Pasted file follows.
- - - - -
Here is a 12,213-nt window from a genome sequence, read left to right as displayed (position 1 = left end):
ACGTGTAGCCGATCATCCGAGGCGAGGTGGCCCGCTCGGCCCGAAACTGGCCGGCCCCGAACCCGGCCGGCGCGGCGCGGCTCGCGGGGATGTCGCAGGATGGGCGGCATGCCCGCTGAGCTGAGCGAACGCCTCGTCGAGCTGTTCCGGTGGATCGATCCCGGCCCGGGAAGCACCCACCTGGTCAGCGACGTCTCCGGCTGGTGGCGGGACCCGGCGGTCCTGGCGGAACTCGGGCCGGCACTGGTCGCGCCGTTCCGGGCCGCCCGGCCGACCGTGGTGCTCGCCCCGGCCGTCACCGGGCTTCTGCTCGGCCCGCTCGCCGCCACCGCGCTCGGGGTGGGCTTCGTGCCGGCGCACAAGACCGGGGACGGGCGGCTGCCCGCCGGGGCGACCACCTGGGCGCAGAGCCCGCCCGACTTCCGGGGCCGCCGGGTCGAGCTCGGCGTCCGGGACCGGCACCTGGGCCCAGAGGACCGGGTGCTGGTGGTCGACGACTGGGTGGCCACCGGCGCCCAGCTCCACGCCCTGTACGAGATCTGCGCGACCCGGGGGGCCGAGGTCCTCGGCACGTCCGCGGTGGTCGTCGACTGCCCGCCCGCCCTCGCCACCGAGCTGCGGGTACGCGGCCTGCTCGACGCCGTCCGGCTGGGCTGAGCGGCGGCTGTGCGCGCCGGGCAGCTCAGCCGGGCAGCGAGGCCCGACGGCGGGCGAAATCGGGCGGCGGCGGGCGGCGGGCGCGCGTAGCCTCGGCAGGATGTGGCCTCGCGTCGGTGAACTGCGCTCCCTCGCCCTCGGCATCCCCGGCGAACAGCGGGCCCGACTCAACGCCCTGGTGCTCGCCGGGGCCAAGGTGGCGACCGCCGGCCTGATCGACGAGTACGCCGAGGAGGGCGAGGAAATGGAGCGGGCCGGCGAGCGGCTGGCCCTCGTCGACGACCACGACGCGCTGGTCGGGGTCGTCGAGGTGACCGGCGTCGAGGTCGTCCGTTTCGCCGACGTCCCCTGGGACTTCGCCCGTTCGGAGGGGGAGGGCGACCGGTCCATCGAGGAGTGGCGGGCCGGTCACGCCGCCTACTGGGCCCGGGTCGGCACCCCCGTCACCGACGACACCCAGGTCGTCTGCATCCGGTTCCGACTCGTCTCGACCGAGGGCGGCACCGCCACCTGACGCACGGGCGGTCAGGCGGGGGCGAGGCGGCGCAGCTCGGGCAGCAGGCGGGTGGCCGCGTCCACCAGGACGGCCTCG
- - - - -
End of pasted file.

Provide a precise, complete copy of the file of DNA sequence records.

Here is a 12,213-nt window from a genome sequence, read left to right as displayed (position 1 = left end):
ACGTGTAGCCGATCATCCGAGGCGAGGTGGCCCGCTCGGCCCGAAACTGGCCGGCCCCGAACCCGGCCGGCGCGGCGCGGCTCGCGGGGATGTCGCAGGATGGGCGGCATGCCCGCTGAGCTGAGCGAACGCCTCGTCGAGCTGTTCCGGTGGATCGATCCCGGCCCGGGAAGCACCCACCTGGTCAGCGACGTCTCCGGCTGGTGGCGGGACCCGGCGGTCCTGGCGGAACTCGGGCCGGCACTGGTCGCGCCGTTCCGGGCCGCCCGGCCGACCGTGGTGCTCGCCCCGGCCGTCACCGGGCTTCTGCTCGGCCCGCTCGCCGCCACCGCGCTCGGGGTGGGCTTCGTGCCGGCGCACAAGACCGGGGACGGGCGGCTGCCCGCCGGGGCGACCACCTGGGCGCAGAGCCCGCCCGACTTCCGGGGCCGCCGGGTCGAGCTCGGCGTCCGGGACCGGCACCTGGGCCCAGAGGACCGGGTGCTGGTGGTCGACGACTGGGTGGCCACCGGCGCCCAGCTCCACGCCCTGTACGAGATCTGCGCGACCCGGGGGGCCGAGGTCCTCGGCACGTCCGCGGTGGTCGTCGACTGCCCGCCCGCCCTCGCCACCGAGCTGCGGGTACGCGGCCTGCTCGACGCCGTCCGGCTGGGCTGAGCGGCGGCTGTGCGCGCCGGGCAGCTCAGCCGGGCAGCGAGGCCCGACGGCGGGCGAAATCGGGCGGCGGCGGGCGGCGGGCGCGCGTAGCCTCGGCAGGATGTGGCCTCGCGTCGGTGAACTGCGCTCCCTCGCCCTCGGCATCCCCGGCGAACAGCGGGCCCGACTCAACGCCCTGGTGCTCGCCGGGGCCAAGGTGGCGACCGCCGGCCTGATCGACGAGTACGCCGAGGAGGGCGAGGAAATGGAGCGGGCCGGCGAGCGGCTGGCCCTCGTCGACGACCACGACGCGCTGGTCGGGGTCGTCGAGGTGACCGGCGTCGAGGTCGTCCGTTTCGCCGACGTCCCCTGGGACTTCGCCCGTTCGGAGGGGGAGGGCGACCGGTCCATCGAGGAGTGGCGGGCCGGTCACGCCGCCTACTGGGCCCGGGTCGGCACCCCCGTCACCGACGACACCCAGGTCGTCTGCATCCGGTTCCGACTCGTCTCGACCGAGGGCGGCACCGCCACCTGACGCACGGGCGGTCAGGCGGGGGCGAGGCGGCGCAGCTCGGGCAGCAGGCGGGTGGCCGCGTCCACCAGGACGGCCTCG